Château Haut-Brion 2011
• Domaine: Château Haut-Brion
• A.O.C.: Pessac-Léognan, Bordeaux
• Classification: First Growth, 1er Grand Cru Classé in 1855
• Varietals: 33% Cabernet Sauvignon, 65% Merlot and 2% Cabernet Franc
Château Haut-Brion is a superb wine among the First Growths. It was the only wine not from Médoc, but instead from Graves area when originally listed among the Premier Grand Cru Classé in 1855. It was also on the inaugural list of Grand Cru Classé de Graves in 1959. In 1987, when Pessac-Léognan was carved out of Graves as an independent AOC, Haut-Brion became a member of Pessac-Léognan. However, people continue to interchangeably identify Haut-Brion as both Graves and Pessac-Léognan.
"Tasted blind as a vintage comparison at the Valandraud vertical, the 2011 Haut Brion has always been an excellent Pessac-Léognan, though recent encounters suggest it does not have the potential of the 2012. It has a gentle and caressing bouquet full of copious dark cherry and raspberry fruit, a touch of saddle leather and a seam of dark chocolate emanating from the oak regime, which needs more time to integrate (though it is not an Haut-Brion that is going to demand years and years in bottle). The palate is medium-bodied with fine tannin and feels gentle in the mouth. It is very well balanced, although perhaps the oak comes through too strongly on the finish, when frankly there is no need. Nevertheless, this is a classic Pessac-Léognan - maybe "mild mannered" and a little conservative compared to more ambitious recent vintages, yet there is no doubting its class and pedigree. Tasted December 2016." - Neal Martin, Robert Parker's Wine Advocate (2/28/2017, Issue 229), Rating: 94, Drink from: 2021-2045
"Like its stablemate La Mission-Haut-Brion, Haut-Brion’s 2011 production was small, only 7,600 cases, which is nearly 3,000 fewer cases than in 2009. A blend of 46% Cabernet Sauvignon, 35% Merlot and 19% Cabernet Franc, it is interesting to taste the 2011 Haut-Brion next to the more open-knit, seductive 2011 La Mission Haut-Brion. The former wine is more firm, backward and earthy with a more formidably structured style. Undeniably elegant, distinctive and original, it exhibits notes of mulberries, plums, blueberries and raspberries. Jean-Philippe Delmas told me that in many ways the 2011 reminds him of the 2008 from an aromatic and structural profile. There is plenty of tannin, and the 2011 has 25-30 years of aging potential. It may be more reminiscent of a vintage such as 1988, but it is better made as well as being the product of a far stricter selection process." - Robert Parker Jr., The Wine Advocate (4/25/2012, Issue 200), Ratings: 92-95, Drink from: 2012-2042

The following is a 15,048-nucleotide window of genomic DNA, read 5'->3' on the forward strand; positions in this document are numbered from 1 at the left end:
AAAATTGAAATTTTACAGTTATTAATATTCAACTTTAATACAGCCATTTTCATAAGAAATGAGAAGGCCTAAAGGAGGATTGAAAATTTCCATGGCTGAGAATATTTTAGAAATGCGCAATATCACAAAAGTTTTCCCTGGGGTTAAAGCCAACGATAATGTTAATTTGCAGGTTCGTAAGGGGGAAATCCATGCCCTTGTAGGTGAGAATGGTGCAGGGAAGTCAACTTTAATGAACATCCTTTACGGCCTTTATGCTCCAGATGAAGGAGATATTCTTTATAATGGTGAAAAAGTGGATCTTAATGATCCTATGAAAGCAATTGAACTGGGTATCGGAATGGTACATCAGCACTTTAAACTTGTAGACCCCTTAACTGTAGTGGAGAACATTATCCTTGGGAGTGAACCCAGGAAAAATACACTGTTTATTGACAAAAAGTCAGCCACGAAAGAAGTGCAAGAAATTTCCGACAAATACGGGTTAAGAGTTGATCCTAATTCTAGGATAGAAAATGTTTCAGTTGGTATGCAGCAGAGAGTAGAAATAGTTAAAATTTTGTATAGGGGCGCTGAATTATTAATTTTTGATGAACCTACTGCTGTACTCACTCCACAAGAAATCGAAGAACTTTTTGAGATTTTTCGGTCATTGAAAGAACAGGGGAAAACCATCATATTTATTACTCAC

Effective October 18, 2019, the US Trade Representative's Office imposed a new 25% value-added tax (i.e., import tariffs) on a wide range of European products (including French wine, Italian cheese and single malt Scotch whisky) to penalize EU subsidies for Airbus. EU has made counter-claims agains the US subsidies for Boeing. A ruling by WTO on EU's counter-claims is expected in the spring of 2020.
For any Futures (en primeur) and Pre-Arrival items, our current prices are shown before taxes and tariffs. Prior to shipment, we may have to collect any tariffs levied by the US government at the time. Tariffs will be based on the date of importation and the rate of US tariffs in place at the time. Current rules exempt wines with alcohol content above 14.5% from the newly imposed 25% tariffs. We will offer free storage in our professional wine cellar in Bordeaux in the event of any delay in importation caused by the uncertainties created by tariffs.
If you believe these tariffs are NOT in the best interest of US consumers like yourself, please consider writing to your congressional representatives to let them hear your voice. You can find out how to contact your representatives here using this directory provided by the US Congress.